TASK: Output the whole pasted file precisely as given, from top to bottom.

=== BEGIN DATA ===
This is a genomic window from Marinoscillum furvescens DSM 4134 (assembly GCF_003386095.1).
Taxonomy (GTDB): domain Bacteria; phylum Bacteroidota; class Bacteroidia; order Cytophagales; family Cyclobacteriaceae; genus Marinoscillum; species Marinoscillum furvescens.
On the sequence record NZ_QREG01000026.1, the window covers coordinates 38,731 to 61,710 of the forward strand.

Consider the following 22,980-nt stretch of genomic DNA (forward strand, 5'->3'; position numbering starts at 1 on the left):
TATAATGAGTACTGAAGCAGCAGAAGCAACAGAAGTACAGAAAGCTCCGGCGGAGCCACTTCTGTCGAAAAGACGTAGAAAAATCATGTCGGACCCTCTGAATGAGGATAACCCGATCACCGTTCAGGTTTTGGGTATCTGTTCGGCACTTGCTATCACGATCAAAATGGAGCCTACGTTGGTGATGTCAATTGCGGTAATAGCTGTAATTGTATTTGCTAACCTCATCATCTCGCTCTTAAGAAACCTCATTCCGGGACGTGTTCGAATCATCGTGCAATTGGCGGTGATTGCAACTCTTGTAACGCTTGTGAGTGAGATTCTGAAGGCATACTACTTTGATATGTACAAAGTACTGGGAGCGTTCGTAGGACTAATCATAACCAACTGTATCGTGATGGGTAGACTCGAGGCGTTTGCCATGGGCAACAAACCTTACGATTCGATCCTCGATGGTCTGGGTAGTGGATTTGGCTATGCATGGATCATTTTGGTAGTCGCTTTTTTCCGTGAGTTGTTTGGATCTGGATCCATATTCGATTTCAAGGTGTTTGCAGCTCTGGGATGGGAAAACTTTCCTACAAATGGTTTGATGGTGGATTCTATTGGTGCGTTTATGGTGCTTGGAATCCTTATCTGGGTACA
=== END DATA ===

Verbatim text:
This is a genomic window from Marinoscillum furvescens DSM 4134 (assembly GCF_003386095.1).
Taxonomy (GTDB): domain Bacteria; phylum Bacteroidota; class Bacteroidia; order Cytophagales; family Cyclobacteriaceae; genus Marinoscillum; species Marinoscillum furvescens.
On the sequence record NZ_QREG01000026.1, the window covers coordinates 38,731 to 61,710 of the forward strand.

Consider the following 22,980-nt stretch of genomic DNA (forward strand, 5'->3'; position numbering starts at 1 on the left):
TATAATGAGTACTGAAGCAGCAGAAGCAACAGAAGTACAGAAAGCTCCGGCGGAGCCACTTCTGTCGAAAAGACGTAGAAAAATCATGTCGGACCCTCTGAATGAGGATAACCCGATCACCGTTCAGGTTTTGGGTATCTGTTCGGCACTTGCTATCACGATCAAAATGGAGCCTACGTTGGTGATGTCAATTGCGGTAATAGCTGTAATTGTATTTGCTAACCTCATCATCTCGCTCTTAAGAAACCTCATTCCGGGACGTGTTCGAATCATCGTGCAATTGGCGGTGATTGCAACTCTTGTAACGCTTGTGAGTGAGATTCTGAAGGCATACTACTTTGATATGTACAAAGTACTGGGAGCGTTCGTAGGACTAATCATAACCAACTGTATCGTGATGGGTAGACTCGAGGCGTTTGCCATGGGCAACAAACCTTACGATTCGATCCTCGATGGTCTGGGTAGTGGATTTGGCTATGCATGGATCATTTTGGTAGTCGCTTTTTTCCGTGAGTTGTTTGGATCTGGATCCATATTCGATTTCAAGGTGTTTGCAGCTCTGGGATGGGAAAACTTTCCTACAAATGGTTTGATGGTGGATTCTATTGGTGCGTTTATGGTGCTTGGAATCCTTATCTGGGTACA